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Spray Tip Configurations with Pulse-Width Modulation for Glufosinate-Ammonium Deposits in Palmer Amaranth (Amaranthus palmeri)

Published by the American Society of Agricultural and Biological Engineers, St. Joseph, Michigan

Citation:  Transactions of the ASABE. 60(4): 1123-1136. (doi: 10.13031/trans.12137) @2017
Authors:   Alvin Ray Womac, Galina Melnichenko, Larry Steckel, Garrett Montgomery, Julie Reeves, Robert M. Hayes
Keywords:   Application technology, Blended pulse-width modulation, Herbicide, Herbicide resistance, Nozzle, Spray deposition, Water-sensitive paper, Weed.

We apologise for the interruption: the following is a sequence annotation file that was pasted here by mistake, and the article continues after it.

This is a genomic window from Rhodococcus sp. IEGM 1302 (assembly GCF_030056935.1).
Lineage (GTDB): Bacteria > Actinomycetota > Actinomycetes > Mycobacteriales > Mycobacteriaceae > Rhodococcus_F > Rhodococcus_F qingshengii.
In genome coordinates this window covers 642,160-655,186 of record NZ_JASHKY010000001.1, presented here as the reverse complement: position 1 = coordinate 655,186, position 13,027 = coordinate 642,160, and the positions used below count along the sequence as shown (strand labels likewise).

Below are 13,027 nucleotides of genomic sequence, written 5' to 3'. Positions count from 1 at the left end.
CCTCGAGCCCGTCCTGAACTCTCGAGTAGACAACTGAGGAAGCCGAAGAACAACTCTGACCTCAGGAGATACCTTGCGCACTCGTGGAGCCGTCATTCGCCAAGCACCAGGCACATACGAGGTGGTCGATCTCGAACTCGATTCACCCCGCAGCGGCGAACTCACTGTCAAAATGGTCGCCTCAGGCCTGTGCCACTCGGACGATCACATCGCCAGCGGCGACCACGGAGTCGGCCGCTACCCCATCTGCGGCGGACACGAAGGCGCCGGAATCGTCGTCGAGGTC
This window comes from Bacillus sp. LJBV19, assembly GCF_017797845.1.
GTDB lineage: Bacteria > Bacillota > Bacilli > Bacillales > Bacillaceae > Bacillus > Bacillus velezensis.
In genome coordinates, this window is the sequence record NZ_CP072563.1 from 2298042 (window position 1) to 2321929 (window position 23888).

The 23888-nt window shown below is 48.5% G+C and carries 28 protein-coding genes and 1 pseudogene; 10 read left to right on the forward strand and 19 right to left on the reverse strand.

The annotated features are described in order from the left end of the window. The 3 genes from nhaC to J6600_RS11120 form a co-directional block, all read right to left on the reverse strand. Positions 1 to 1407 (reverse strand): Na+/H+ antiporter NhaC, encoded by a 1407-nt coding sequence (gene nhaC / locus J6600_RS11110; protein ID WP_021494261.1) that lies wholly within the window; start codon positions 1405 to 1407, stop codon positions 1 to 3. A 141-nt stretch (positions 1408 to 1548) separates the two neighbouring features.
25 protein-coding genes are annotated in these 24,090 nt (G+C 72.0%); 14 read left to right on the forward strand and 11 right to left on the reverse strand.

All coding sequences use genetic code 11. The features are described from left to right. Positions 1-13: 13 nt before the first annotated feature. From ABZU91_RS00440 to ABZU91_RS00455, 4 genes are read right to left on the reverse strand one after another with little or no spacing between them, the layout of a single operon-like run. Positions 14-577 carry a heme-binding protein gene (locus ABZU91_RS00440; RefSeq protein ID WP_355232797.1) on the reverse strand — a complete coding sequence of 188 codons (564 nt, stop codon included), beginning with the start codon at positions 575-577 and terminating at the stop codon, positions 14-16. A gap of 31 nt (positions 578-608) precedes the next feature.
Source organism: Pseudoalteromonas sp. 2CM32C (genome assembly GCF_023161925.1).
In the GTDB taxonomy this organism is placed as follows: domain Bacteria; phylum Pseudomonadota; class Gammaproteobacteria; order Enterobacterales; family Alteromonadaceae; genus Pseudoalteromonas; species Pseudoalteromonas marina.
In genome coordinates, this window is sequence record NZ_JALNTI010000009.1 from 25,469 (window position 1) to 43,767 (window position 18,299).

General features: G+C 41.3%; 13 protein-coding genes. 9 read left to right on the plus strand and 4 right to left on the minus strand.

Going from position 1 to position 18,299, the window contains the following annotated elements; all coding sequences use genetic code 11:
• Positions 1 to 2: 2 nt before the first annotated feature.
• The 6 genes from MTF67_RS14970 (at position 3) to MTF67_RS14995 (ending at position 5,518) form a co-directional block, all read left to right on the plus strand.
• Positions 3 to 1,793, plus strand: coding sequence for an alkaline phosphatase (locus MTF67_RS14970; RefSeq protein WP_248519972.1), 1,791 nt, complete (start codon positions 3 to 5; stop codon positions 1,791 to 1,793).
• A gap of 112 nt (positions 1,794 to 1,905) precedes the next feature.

Abstract. A commercial sprayer operated at a field speed of 24 km h-1 simultaneously applied glufosinate-ammonium through seven spray tip treatments spaced along a 30.5 m boom for measured foliar deposits of herbicide in 35 cm tall Palmer amaranth weeds and spray deposits on foliar-mounted water-sensitive paper (WSP). The experiment followed one that found increased herbicide deposits for dual tips with an adjacent, fore-aft mount, downward-pointed pre-orifice tip (Extremely Coarse) operated with blended pulse-width modulation (bPWM) and a pre-orifice tip (Fine) operated constant (non-bPWM) under moderate ambient wind velocities from 3.1 to 4.1 m s-1. Additional dual-tip treatments were added to the dual-tip configuration for the current experiment to expand droplet Coarseness and to add dual tips operated constant to isolate bPWM effects. Tested treatments in common with the previous experiment included the original dual-tip bPWM and non-bPWM combination, Y-adapter fore-aft-mounted pre-orifice tips with diverging spray patterns both operated bPWM, and an air-induction extended-range tip operated constant. Palmer amaranth weeds, total spray volume rate of 93.5 L ha-1, sprayer speed of 24 km h-1, and test methods were similar between studies, except for negligible wind in the current experiment. Conditions were clear and sunny during spraying without indicators of a stable atmosphere. Overall mean glufosinate-ammonium deposits recovered from leaves were greatest for dual-tips operated constant at reduced droplet size (Very Coarse and Fine) due to reduced required tip size operated without bPWM, and for increased droplet size for Y-adapter-mounted pre-orifice tips (Extremely Coarse and Coarse) operated with bPWM, resulting in overall mean glufosinate-ammonium leaf deposits of 15.9 and 15.0 μg a.i. cm-2, respectively. The combination of dual tips at reduced droplet size or the Y-adapter fore-aft spray pattern divergence of bPWM tips coupled with high sprayer speed enhanced droplet interception by Palmer amaranth plants under negligible wind conditions, since the collected deposits, even without summed integration over foliage height, significantly exceeded the applied rate of 8.2 μg a.i. cm-2. An air-induction extended-range tip non-bPWM (Very Coarse) provided the next highest mean in overall glufosinate-ammonium deposit. One increased-droplet size dual-tip, pre-orifice tip bPWM and non-bPWM (Ultra Coarse and Coarse) resulted in a mean deposit that was not significantly different from the air-induction extended-range tip operated non-bPWM. Other dual-tip combinations with bPWM and non-bPWM, including the original dual-tip configuration in the previous study, resulted in significantly reduced mean herbicide deposits. Considering all tested tips, advantages of bPWM depended on spray tip droplet size classifications and Y-mounted fore-aft divergence of spray patterns. Overall mean WSP spot deposits were greatest for reduced droplet size (Very Coarse and Fine) dual pre-orifice tips operated non-bPWM, corresponding with the highest numerical overall mean of glufosinate-ammonium deposit. This correspondence of highest spot deposits and highest mean glufosinate-ammonium deposit also occurred in the previous study. Increased Palmer amaranth control correlated with increased glufosinate-ammonium deposit and decreased volume median diameter (Dv0.5) determined with WSP electronic scans, with the air-induction extended-range tip operated constant and the Y-adapter pre-orifice tip operated as bPWM providing the highest weed control. Overall mean WSP spot deposits ranged from 42.3 to 81.1 spots cm-2, compared to 14.0 to 47.0 spots cm-2 previously reported for similar spray conditions, with spot deposits attributed to negligible wind versus wind, respectively. Thus, the spray environment, particularly wind, exhibited effects on nozzle tip comparisons for foliar deposition and may offer some rationale for the conflicting published data beyond the examined treatments.

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